I feel I may owe you an apology, as I may have led you down the wrong path concerning gluten-free food at California Pizza Kitchen. I wrote a couple months ago an entry about my pleasant back-to-back experiences eating gluten-free at a West Palm Beach California Pizza Kitchen. Well apparently my experience was a lucky one, as many people have been sickened due to cross contamination at the chain restaurant all over the country; so much so that CPK has pulled the gluten-free crust from its menu.
The last thing I ever want to do is make anyone sick over a recommendation I gave on this blog, and I hope this post will right that wrong. The staff at the location at which I dined seemed very knowledgeable, but I now know that to have been an anomaly.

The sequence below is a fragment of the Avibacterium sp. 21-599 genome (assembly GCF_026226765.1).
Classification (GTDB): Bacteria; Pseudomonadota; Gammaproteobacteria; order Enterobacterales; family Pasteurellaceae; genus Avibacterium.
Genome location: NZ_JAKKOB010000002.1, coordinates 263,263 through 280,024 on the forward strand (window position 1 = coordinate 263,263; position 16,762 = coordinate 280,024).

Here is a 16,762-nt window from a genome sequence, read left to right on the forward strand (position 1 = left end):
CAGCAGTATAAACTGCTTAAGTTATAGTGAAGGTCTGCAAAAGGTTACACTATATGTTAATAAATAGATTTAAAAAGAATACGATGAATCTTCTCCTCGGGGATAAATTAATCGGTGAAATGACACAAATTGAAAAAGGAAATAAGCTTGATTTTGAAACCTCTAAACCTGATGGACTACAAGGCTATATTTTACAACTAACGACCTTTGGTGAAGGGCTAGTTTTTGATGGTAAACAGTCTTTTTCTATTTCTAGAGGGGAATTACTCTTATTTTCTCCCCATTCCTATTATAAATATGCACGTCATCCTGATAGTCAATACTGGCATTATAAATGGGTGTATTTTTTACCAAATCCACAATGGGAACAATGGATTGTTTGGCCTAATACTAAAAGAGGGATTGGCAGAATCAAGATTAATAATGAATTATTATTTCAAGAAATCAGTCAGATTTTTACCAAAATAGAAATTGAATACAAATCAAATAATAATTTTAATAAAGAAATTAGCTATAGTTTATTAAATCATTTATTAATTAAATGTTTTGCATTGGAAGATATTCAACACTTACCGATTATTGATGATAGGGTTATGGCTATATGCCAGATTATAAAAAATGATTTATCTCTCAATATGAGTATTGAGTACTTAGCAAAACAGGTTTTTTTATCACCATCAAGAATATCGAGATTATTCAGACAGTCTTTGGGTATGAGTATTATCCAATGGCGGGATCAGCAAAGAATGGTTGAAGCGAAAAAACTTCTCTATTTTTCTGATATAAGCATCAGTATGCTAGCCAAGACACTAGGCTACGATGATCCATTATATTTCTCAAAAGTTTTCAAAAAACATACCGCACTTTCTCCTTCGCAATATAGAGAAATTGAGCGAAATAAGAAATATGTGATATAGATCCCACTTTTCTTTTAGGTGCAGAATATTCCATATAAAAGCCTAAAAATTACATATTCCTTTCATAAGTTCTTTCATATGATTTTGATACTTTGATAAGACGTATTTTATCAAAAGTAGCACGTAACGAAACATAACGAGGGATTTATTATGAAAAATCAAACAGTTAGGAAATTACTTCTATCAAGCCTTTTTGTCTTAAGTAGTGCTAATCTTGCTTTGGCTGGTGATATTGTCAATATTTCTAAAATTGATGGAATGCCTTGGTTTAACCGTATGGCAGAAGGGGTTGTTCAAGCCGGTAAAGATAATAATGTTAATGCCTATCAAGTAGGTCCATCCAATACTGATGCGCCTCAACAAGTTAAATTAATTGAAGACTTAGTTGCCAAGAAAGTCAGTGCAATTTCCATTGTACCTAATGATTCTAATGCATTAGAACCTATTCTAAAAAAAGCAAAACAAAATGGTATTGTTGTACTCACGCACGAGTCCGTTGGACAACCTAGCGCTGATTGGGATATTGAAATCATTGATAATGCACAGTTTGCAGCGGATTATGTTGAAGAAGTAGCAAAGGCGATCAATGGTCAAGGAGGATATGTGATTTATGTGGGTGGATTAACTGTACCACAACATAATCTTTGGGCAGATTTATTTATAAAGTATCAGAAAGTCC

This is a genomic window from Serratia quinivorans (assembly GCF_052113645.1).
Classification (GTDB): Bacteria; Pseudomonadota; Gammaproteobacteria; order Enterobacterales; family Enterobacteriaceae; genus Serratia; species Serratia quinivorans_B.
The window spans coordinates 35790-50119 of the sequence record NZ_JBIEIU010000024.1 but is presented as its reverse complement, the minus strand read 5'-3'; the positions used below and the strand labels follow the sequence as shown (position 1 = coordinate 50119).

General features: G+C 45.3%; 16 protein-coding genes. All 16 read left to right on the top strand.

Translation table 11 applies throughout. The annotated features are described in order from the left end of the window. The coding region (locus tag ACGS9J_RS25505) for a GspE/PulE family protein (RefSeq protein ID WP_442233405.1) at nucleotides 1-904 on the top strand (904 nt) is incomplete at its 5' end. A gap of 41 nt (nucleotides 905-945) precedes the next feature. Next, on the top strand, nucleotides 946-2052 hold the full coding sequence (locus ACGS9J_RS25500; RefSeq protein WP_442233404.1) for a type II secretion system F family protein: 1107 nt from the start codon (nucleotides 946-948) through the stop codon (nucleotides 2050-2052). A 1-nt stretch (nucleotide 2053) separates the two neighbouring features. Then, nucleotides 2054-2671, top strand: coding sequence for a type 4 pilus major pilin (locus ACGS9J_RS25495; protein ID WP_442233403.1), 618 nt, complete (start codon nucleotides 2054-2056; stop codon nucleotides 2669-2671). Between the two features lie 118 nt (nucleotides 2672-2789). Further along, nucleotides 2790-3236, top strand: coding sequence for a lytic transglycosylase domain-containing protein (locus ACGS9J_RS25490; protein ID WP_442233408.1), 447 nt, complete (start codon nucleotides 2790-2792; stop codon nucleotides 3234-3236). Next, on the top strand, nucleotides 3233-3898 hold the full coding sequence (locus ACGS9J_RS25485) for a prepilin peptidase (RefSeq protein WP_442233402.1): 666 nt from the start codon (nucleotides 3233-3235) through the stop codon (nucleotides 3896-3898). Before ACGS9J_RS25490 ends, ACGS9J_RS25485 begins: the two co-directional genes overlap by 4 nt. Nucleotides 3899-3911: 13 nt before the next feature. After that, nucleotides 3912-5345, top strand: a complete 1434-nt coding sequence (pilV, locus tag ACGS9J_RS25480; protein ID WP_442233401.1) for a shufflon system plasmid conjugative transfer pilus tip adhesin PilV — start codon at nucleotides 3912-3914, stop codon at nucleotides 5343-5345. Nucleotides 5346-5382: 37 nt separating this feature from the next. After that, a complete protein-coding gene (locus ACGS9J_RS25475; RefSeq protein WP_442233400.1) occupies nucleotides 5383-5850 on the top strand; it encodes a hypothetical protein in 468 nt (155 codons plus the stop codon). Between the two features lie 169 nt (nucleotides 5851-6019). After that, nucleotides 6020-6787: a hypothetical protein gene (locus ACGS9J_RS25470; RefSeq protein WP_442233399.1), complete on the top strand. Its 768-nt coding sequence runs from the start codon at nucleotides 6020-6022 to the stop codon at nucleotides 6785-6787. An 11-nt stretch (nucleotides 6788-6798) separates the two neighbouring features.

A Celiac.com article alerted me of CPK’s lack of training for its chefs and workers on the importance of preventing cross-contamination, writing:
…The company itself acknowledged that their preparation process allowed possible cross-contamination from their standard pizza crusts.
Ideally, California Pizza Kitchen will learn and grow from this experience, and return from the drawing board with a plan to deliver safe, gluten-free versions of their unique and much-loved pizzas.
We can only hope.
Happy reading and pleasant eating,
Salad is one of the most versatile foods around. Appetizer or full meal, a nice salad can be filling and healthful or filling and super fatty, depending on the toppings. We’ve been having a lot of fun with salad lately. Topping it with bacon and hard boiled eggs, or chopped roasted chicken from the store. Even fresh CSA-provided blackberries make a delicious topping.